BRIEF DESCRIPTION OF THE DRAWINGS

FIG. 1 is a perspective view of a sealed rocker switch of the type shown in FIGS. 1a-23, as described below.

FIG. 1a is a central sectional side view of a sealed rocker switch for the practice of the present invention.

FIG. 1b is a central sectional end view of the sealed rocker switch of FIG. 1a.

FIG. 1c is a bottom view of the sealed rocker switch of FIG. 1a.

FIG. 2 is a top view of the switch base of FIGS. 1a and 1b.

FIG. 3 is a sectional side view of the switch base of FIGS. 1a and 1b.

FIG. 4 is an end view of the switch base of FIGS. 1a and 1b.

FIG. 5 is a top view of the switch case of FIGS. 1a and 1b.

FIG. 6 is a side view of the switch case of FIGS. 1a and 1b.

FIG. 7 is a bottom end view of the switch case of FIGS. 1a and 1b.

FIG. 8 is an end view of the switch case of FIG. 7.

FIG. 9 is a sectional side view of the switch case of FIG. 8.

FIG. 10 is a sectional end view of the switch case of FIG. 8.

FIG. 11 is a sectional end view of the switch case of FIG. 8, taken at the pivot.

FIG. 12 is a top view of the button of FIBS. 1a and 1b.

FIG. 13 is a side view of the button of FIGS. 1a and 1b.

FIG. 14 is an end view of the button of FIGS. 1a and 1b.

FIG. 15 is a central sectional side view of the button of FIGS. 1a and 1b.

FIG. 16 is a central sectional end view of the button of FIGS. 1a and 1b.

FIG. 17 is a side view of one of the first and second blade contacts of FIGS. 1a and 1b.

FIG. 18 is an end view of the blade contact of FIG. 17.

FIG. 19 is a top view of the blade contact of FIG. 17.

FIG. 20 is a side view of the center blade contact of FIGS. 1a and 1b.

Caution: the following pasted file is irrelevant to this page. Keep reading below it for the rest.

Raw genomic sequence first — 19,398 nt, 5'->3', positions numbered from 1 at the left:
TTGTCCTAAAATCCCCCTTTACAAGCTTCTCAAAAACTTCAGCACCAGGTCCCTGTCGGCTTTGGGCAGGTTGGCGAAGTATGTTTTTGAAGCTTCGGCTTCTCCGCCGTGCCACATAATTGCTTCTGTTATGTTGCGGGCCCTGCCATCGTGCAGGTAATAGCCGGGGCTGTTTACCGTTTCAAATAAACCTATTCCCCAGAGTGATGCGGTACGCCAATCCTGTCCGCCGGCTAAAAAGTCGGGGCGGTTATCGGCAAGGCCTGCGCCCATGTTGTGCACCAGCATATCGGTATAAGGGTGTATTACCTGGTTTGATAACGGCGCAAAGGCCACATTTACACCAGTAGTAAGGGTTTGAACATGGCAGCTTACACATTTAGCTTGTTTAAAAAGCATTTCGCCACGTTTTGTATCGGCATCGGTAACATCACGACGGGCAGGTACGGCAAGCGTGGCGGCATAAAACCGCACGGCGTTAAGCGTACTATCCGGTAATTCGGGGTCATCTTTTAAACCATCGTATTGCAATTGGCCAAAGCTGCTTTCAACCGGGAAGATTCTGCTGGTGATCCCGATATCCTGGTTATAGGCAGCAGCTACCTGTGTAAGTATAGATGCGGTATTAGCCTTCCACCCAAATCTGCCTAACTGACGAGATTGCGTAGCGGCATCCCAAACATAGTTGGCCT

FIG. 21 is an end view of the center blade contact of FIGS. 1a and 1b.

FIG. 22 is a side view of the center blade contact of FIGS. 1a and 1b.

FIG. 23 is a top view of the center blade contact of FIGS. 1a and 1b.

DETAILED DESCRIPTION OF THE INVENTION

Referring now to the drawings, and in particular FIG. 1-1c a sealed rocker switch 10 for practice of the present invention is described. FIG. 1 is a perspective view of a sealed rocker switch of the type shown in FIGS. 1a-23. FIG. 1a is a central sectional side view of a sealed rocker switch for the practice of the present invention and FIG. 1b is a central sectional end view of the sealed rocker switch 10. The rocker switch 10 includes a button 30 which snaps into a case 32 and rotates a predetermined amount with respect to the case 32 about a pair of pivots 34 and 36. The button 30 is inserted into the case 32 by pressing the sidewalls of the button 30 together enough to withdraw a pair of projections 38 and 40 to let the button 30 snap into place. The projections 38 and 40 engage the case 30, keeping the button 30 in place and providing support for the button 30 to rock on the pivots 34 and 36. An escutcheon 42 that is part of the case 32 projects around the case 32 to cover any panel opening into which the switch 10 of the present invention is inserted, and also serves as a positioning stop for the switch 10.